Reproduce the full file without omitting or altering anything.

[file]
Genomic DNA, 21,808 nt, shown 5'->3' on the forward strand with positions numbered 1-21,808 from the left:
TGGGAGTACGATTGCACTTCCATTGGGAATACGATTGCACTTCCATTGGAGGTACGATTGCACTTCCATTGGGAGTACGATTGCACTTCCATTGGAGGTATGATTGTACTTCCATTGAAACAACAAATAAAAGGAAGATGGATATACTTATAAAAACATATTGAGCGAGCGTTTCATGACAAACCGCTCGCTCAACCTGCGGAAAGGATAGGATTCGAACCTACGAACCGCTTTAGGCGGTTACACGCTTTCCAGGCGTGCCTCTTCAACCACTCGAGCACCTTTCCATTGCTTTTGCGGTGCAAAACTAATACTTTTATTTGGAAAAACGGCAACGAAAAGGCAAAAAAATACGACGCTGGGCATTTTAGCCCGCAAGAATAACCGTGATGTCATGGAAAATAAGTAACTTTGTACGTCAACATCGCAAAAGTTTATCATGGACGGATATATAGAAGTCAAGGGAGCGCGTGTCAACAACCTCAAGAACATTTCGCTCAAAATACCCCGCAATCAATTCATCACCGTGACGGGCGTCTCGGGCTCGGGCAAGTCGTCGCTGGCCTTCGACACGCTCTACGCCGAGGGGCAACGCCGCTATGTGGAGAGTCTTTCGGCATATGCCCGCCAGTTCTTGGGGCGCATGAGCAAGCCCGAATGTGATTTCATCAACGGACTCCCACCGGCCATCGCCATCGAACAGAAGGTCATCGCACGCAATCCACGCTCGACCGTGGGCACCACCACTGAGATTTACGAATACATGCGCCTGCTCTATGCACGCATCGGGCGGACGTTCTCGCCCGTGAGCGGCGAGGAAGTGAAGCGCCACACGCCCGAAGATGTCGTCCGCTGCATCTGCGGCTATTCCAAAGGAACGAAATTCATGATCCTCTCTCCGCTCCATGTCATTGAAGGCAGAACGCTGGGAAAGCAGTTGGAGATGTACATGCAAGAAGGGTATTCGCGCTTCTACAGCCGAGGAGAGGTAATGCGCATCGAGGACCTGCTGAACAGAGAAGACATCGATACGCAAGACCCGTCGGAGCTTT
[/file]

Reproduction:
Genomic DNA, 21,808 nt, shown 5'->3' on the forward strand with positions numbered 1-21,808 from the left:
TGGGAGTACGATTGCACTTCCATTGGGAATACGATTGCACTTCCATTGGAGGTACGATTGCACTTCCATTGGGAGTACGATTGCACTTCCATTGGAGGTATGATTGTACTTCCATTGAAACAACAAATAAAAGGAAGATGGATATACTTATAAAAACATATTGAGCGAGCGTTTCATGACAAACCGCTCGCTCAACCTGCGGAAAGGATAGGATTCGAACCTACGAACCGCTTTAGGCGGTTACACGCTTTCCAGGCGTGCCTCTTCAACCACTCGAGCACCTTTCCATTGCTTTTGCGGTGCAAAACTAATACTTTTATTTGGAAAAACGGCAACGAAAAGGCAAAAAAATACGACGCTGGGCATTTTAGCCCGCAAGAATAACCGTGATGTCATGGAAAATAAGTAACTTTGTACGTCAACATCGCAAAAGTTTATCATGGACGGATATATAGAAGTCAAGGGAGCGCGTGTCAACAACCTCAAGAACATTTCGCTCAAAATACCCCGCAATCAATTCATCACCGTGACGGGCGTCTCGGGCTCGGGCAAGTCGTCGCTGGCCTTCGACACGCTCTACGCCGAGGGGCAACGCCGCTATGTGGAGAGTCTTTCGGCATATGCCCGCCAGTTCTTGGGGCGCATGAGCAAGCCCGAATGTGATTTCATCAACGGACTCCCACCGGCCATCGCCATCGAACAGAAGGTCATCGCACGCAATCCACGCTCGACCGTGGGCACCACCACTGAGATTTACGAATACATGCGCCTGCTCTATGCACGCATCGGGCGGACGTTCTCGCCCGTGAGCGGCGAGGAAGTGAAGCGCCACACGCCCGAAGATGTCGTCCGCTGCATCTGCGGCTATTCCAAAGGAACGAAATTCATGATCCTCTCTCCGCTCCATGTCATTGAAGGCAGAACGCTGGGAAAGCAGTTGGAGATGTACATGCAAGAAGGGTATTCGCGCTTCTACAGCCGAGGAGAGGTAATGCGCATCGAGGACCTGCTGAACAGAGAAGACATCGATACGCAAGACCCGTCGGAGCTTT